The first part of the instructions is quite clear. You need to:
- Log in to GitHub, go to the professor's repository and click "Fork".
Find the SSH URL for your fork of the repository, and clone it locally with something like:
git clone email@example.com:whoever/whatever.git
- If you run
git branch -r you should see that you've now got the remote-tracking branch
You need to work on that branch, so you need to create a local branch based on
origin/Project7. You can do that with:
git checkout -b Project7 origin/Project7
Now you should do your development and create commits as usual to advance your
Now is the part that is slightly unclear to me:
[...] push newly developed branch upstream to the main Project repository
This might mean:
(a) That you should push your branch back to your own forked repository on GitHub. You can do that with:
git push origin Project7
On the other hand, it might mean (b) that your professor has added you as a collaborator to his repository on GitHub, and wants you to push to a new branch in his repository. In that case you might do something like:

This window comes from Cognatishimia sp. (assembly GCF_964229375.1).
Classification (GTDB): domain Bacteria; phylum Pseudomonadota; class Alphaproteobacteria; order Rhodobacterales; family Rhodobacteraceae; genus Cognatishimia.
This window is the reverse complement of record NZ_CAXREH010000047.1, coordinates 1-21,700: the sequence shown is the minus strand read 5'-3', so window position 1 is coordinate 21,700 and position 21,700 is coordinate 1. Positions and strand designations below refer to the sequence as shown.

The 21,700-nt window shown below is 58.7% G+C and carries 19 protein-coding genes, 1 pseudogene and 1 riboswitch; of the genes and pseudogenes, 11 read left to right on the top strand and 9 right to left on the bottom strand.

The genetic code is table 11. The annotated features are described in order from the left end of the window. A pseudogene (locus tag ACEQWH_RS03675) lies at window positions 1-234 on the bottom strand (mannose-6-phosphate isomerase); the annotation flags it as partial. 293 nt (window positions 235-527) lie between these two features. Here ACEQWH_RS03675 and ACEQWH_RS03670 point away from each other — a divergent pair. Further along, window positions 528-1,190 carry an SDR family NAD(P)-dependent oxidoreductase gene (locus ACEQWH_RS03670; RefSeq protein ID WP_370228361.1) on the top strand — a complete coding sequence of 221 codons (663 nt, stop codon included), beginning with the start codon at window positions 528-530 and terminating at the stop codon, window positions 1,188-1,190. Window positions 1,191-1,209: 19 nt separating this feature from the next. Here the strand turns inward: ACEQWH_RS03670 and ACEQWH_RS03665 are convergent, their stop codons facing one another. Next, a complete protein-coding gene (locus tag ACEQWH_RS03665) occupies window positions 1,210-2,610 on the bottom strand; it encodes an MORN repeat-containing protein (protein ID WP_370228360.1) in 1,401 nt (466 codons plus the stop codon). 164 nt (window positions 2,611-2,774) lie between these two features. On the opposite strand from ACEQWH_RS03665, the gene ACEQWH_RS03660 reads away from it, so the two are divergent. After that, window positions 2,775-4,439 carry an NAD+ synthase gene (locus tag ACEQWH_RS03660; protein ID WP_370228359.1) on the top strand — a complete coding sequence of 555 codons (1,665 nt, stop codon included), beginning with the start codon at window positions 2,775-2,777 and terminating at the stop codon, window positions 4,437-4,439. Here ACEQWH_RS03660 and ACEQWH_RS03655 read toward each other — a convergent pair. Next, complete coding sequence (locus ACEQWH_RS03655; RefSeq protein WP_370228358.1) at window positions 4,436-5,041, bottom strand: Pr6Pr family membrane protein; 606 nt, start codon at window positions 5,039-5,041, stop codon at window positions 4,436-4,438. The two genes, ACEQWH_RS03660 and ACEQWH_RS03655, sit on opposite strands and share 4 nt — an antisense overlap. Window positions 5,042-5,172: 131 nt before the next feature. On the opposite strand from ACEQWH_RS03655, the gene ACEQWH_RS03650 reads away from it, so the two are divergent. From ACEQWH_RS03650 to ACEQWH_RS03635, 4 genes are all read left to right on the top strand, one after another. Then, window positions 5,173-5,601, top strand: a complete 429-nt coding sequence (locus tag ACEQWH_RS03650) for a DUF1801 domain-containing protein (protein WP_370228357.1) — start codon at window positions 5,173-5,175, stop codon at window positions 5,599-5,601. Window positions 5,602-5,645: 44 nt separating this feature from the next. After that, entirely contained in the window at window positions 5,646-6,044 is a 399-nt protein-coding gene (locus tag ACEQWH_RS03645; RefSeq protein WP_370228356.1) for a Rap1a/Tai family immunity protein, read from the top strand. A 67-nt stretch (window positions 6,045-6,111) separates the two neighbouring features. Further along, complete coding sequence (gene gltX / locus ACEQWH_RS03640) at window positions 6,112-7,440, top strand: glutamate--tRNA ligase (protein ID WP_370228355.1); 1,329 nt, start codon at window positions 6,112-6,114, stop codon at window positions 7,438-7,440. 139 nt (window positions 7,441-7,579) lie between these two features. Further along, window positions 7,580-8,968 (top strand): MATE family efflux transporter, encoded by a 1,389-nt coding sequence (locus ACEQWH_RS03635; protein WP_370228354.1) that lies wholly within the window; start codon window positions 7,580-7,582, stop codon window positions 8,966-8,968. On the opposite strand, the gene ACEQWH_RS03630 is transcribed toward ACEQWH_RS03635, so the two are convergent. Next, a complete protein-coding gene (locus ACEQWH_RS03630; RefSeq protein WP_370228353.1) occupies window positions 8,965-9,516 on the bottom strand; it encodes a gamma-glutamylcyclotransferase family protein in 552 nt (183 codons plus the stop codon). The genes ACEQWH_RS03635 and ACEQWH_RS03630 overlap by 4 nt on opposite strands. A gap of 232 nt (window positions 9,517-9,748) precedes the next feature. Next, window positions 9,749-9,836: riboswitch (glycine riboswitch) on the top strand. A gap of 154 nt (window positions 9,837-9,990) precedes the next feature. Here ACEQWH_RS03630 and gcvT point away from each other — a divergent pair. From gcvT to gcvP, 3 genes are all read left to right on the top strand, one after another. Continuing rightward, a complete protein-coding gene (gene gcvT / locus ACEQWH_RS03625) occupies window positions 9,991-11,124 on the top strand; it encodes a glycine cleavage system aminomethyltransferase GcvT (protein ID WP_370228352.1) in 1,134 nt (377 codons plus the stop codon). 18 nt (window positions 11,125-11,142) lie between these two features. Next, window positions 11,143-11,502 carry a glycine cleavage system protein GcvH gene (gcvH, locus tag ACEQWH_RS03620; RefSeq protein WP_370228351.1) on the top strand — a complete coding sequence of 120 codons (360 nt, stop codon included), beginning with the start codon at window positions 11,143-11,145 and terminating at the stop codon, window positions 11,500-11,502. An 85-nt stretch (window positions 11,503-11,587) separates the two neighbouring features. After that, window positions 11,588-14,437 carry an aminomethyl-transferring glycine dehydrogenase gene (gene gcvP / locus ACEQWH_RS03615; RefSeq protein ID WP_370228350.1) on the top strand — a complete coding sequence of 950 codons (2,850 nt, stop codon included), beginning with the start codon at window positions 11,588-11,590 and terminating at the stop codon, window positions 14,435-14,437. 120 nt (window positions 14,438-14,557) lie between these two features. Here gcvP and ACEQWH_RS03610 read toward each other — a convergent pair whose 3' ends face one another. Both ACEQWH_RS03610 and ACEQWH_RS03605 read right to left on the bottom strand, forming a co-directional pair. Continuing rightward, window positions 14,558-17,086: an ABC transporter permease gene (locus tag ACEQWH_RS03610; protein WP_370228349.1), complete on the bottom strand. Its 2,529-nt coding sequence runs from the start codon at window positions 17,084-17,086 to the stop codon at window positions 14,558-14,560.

git remote add professor firstname.lastname@example.org:professor/whatever.git
git push professor Project7:WarDoGG-Project7
That would push your branch
Project7 to a new branch in the professor's repository called:
WarDoGG-Project7. Or he might want you just to advance his branch by pushing back to the original
Project7, in which case you can just miss off the
:<destination-branch> part of the command.
I think that situation (a) is more likely, but you should check.